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Leadership Profile of Katie Roquemore

Leadership Profile of Katie Roquemore

Dr. Katie Roquemore works at Landmark College, a unique institution with a lot going on. Landmark is a small college which explicitly welcomes students who “learn differently,” a term used in place of terms like “disabled”. The college’s goal once included the mandate to prepare students who learn differently for transfer to other colleges and universities, but their aims have pivoted in recent years to seeking to provide students with a more complete education. In house- Katie Roquemore is on the front line of such transitions.

Dr. Roquemore went from teaching mandatory, creditless classes, to Chair of the Core Education Department where she helped influence policy to abolish such classes- a meteoric rise and equivalent impact for someone so new to the institution. It is only a taste of the way she applies her own experiences to the task of leadership. Despite having joined Landmark faculty only a few years ago, Katie has earned every accolade she bears, as well as the respect of her colleagues and her students.

I have come to advisors, to professors, and to administration looking for help and advice on matters ranging from accessibility, to student advocacy, to malfeasance, and when they don’t know what to do, I so often encounter a thoughtful exclamation and aside of- Oh! Do you know Katie Roquemore? She’s a professor here. You should talk to her about this. She knows this stuff.

And she does. I chose to write this profile on Katie as a leader, because when I talk to her I come away with good advice, solutions, and most importantly- a sense of having been understood. She’s on the side of the people she’s leading.

As a prominent member of the new waves of faculty hires made in the wake of losing a significant portion of its advisors and professors over the past several years (in some cases, compensating for the loss of what are nearly entire departments), Katie’s work is cut out for her. There is, I have commonly found, a clear distinction between people who have long-since adjusted to Landmark’s distinctly-adapted manner of functioning, and people who are coming from more typical institutions. Katie cuts right through that line, forging an immediate connection with students and professors alike.

Similar dichotomies of perspective are found in the fact that Katie arrived at Landmark shortly after the English Department was merged with First Year Studies to form the Core Education Department. Katie’s job is in no small part, to bridge the gap between these perspectives within and without the Core Education Department. To encourage change, to elicit functionality and effectiveness without also letting go of the more benign insights and practices Landmark has picked up from teaching disabled students for many years, is no easy task.

It’s not one that can be brute-forced; Katie relies on her strength in skills such as empathy and understanding to build cohesion between the perspectives of writing and education faculty, and between students, faculty, and staff.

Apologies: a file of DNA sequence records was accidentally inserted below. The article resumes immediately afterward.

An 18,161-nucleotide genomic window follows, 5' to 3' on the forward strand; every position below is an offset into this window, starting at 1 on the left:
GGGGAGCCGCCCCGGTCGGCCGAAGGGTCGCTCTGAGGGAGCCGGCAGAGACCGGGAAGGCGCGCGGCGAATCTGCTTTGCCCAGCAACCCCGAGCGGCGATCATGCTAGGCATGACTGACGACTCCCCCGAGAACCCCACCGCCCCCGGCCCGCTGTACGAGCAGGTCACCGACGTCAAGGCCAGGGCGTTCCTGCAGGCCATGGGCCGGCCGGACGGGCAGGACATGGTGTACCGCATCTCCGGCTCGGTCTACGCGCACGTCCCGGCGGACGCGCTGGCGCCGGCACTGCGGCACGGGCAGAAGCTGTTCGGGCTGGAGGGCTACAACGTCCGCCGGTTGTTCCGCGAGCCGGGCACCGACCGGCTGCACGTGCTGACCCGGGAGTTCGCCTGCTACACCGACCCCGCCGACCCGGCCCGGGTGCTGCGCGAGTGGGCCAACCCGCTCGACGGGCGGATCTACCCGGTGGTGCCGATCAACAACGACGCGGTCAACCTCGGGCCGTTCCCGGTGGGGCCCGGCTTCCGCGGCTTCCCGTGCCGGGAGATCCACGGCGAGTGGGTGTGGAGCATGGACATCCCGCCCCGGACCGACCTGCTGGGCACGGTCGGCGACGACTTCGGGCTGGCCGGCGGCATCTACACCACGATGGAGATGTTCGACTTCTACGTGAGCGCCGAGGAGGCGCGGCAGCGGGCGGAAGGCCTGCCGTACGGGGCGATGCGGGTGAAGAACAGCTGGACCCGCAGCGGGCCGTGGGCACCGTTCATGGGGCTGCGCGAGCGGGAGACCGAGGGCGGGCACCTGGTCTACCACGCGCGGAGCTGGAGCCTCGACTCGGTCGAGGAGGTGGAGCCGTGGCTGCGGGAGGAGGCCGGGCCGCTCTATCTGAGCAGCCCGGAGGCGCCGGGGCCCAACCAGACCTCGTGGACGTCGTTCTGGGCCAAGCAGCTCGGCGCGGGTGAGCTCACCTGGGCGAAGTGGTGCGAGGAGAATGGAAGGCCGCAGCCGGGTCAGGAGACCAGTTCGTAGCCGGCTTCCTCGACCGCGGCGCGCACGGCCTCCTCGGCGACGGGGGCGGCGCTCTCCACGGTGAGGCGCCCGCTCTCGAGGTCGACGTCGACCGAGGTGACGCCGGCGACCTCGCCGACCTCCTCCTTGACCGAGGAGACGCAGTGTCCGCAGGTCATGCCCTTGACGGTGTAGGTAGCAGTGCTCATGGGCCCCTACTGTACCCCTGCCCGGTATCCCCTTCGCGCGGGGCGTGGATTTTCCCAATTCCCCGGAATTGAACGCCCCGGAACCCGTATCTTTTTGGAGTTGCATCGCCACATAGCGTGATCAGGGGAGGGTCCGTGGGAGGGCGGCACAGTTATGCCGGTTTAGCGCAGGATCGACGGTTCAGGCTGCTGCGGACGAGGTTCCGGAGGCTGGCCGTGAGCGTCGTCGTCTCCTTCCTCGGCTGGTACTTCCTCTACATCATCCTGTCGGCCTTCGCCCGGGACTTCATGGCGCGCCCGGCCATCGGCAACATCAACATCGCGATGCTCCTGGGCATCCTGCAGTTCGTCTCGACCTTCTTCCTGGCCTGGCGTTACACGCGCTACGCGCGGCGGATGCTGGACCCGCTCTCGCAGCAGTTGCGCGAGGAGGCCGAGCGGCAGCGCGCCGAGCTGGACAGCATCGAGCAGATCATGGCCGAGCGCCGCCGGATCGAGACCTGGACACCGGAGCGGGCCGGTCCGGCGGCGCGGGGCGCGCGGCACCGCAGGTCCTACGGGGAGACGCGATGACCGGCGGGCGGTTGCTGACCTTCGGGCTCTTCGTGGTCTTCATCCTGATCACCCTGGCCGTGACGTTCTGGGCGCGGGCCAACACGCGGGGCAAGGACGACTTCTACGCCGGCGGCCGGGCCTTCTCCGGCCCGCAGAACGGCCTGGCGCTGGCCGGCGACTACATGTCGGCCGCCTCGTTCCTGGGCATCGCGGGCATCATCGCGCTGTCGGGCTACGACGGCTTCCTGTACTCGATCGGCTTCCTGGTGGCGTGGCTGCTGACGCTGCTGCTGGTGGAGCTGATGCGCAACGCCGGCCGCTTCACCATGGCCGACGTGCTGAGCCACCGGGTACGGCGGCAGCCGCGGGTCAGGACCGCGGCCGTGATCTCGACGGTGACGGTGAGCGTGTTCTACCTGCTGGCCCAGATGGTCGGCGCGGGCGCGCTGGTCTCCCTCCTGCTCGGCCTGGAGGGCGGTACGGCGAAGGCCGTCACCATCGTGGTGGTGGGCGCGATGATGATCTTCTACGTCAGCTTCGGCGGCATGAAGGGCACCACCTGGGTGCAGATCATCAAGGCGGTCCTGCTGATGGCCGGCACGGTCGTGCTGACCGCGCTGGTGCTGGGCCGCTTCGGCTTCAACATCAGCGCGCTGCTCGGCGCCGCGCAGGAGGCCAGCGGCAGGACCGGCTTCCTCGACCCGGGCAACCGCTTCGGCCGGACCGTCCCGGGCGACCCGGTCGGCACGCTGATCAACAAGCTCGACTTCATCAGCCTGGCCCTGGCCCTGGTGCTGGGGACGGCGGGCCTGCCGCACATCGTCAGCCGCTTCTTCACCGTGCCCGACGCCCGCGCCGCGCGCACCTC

But Katie Roquemore does more than just fix; she creates, she improves. Pursuing research studies, new policies and approaches, and having a hand sculpting departmental culture and procedure are all fundamentally creative and not merely restorative in nature. What’s being built at Landmark has no mirror out in the world, no exact copy from which to crib answers. Every semester’s student body is a new challenge for Landmark, and when things are done right, each semester is a new victory, a new set of breakthroughs.

Dr. Roquemore’s role in leadership long predates her time at Landmark- she cites having been a Service-learning leader while teaching at the high school level. Service-learning is an approach to education which entwines the goals of a curriculum with the interests of one’s community. Through service-learning, we find ways to improve and develop our community through service while engaging in the educational aspects and rewards of the process. Katie is someone who wants to have a part in the world around her growing, becoming better- and she seeks out leadership roles that will allow her to do just that.

Dr. Roquemore knows the impact that poor leadership can have- a lack of transparency amongst leadership can lead to a sense of isolation and discouragement. A lack of support or a failure to express gratitude to one’s subordinates can be similarly harmful. She names her PhD supervisor as a decidedly good leader who influenced her style- he was understanding, accommodating, and knew when to give slack and how to refrain from putting undue pressure and stress on others. Approachability and openness are distinct from total, unproductive honesty. They require a judicial and compassionate approach.

Katie Roquemore’s role as a leader is not without personal challenges. Being open as a leader isn’t a merely passive or receptive act- it requires choosing to enter challenging situations, to risk and brave confrontation and disagreement in order that openness can prevail. One must also be open about their own position, their own values, and must be seen defending them. Openness is not just being a good listener- it means being courageous enough to let others know your opinions without demanding that they recognize them as right. Despite struggling with having the resolve to broach necessary conflict, Katie knows to lean on mentors, to rely on the experience of others to help her own experience grow.

Bringing contemporary, widely-accepted practices and perspectives on education, providing vision and direction for this new era of Landmark’s existence, and mediating between the needs of both students and faculty isn’t an easy job, but it’s getting done by people just like Dr. Katie Roquemore.

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